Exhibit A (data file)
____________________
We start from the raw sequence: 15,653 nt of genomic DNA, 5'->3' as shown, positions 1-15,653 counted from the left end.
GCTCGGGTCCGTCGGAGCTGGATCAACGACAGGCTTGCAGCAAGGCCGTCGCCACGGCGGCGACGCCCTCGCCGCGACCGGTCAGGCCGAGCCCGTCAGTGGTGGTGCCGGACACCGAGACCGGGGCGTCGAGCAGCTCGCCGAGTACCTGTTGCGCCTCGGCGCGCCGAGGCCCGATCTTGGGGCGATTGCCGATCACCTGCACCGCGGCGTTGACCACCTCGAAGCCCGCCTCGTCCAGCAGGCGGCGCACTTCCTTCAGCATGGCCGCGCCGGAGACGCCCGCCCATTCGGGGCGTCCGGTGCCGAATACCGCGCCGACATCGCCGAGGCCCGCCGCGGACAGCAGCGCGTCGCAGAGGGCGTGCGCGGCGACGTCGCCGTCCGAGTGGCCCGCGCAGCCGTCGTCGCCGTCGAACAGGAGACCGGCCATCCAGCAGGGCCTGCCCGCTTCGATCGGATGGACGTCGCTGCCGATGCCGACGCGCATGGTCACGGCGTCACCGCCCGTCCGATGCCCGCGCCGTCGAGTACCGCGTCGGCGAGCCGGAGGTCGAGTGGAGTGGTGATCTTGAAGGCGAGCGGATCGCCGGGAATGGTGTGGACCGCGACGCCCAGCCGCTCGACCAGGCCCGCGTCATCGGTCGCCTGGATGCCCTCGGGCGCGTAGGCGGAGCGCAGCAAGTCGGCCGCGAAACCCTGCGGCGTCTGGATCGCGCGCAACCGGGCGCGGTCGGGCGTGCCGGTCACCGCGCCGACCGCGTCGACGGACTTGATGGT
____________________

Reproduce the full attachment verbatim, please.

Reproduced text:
We start from the raw sequence: 15,653 nt of genomic DNA, 5'->3' as shown, positions 1-15,653 counted from the left end.
GCTCGGGTCCGTCGGAGCTGGATCAACGACAGGCTTGCAGCAAGGCCGTCGCCACGGCGGCGACGCCCTCGCCGCGACCGGTCAGGCCGAGCCCGTCAGTGGTGGTGCCGGACACCGAGACCGGGGCGTCGAGCAGCTCGCCGAGTACCTGTTGCGCCTCGGCGCGCCGAGGCCCGATCTTGGGGCGATTGCCGATCACCTGCACCGCGGCGTTGACCACCTCGAAGCCCGCCTCGTCCAGCAGGCGGCGCACTTCCTTCAGCATGGCCGCGCCGGAGACGCCCGCCCATTCGGGGCGTCCGGTGCCGAATACCGCGCCGACATCGCCGAGGCCCGCCGCGGACAGCAGCGCGTCGCAGAGGGCGTGCGCGGCGACGTCGCCGTCCGAGTGGCCCGCGCAGCCGTCGTCGCCGTCGAACAGGAGACCGGCCATCCAGCAGGGCCTGCCCGCTTCGATCGGATGGACGTCGCTGCCGATGCCGACGCGCATGGTCACGGCGTCACCGCCCGTCCGATGCCCGCGCCGTCGAGTACCGCGTCGGCGAGCCGGAGGTCGAGTGGAGTGGTGATCTTGAAGGCGAGCGGATCGCCGGGAATGGTGTGGACCGCGACGCCCAGCCGCTCGACCAGGCCCGCGTCATCGGTCGCCTGGATGCCCTCGGGCGCGTAGGCGGAGCGCAGCAAGTCGGCCGCGAAACCCTGCGGCGTCTGGATCGCGCGCAACCGGGCGCGGTCGGGCGTGCCGGTCACCGCGCCGACCGCGTCGACGGACTTGATGGT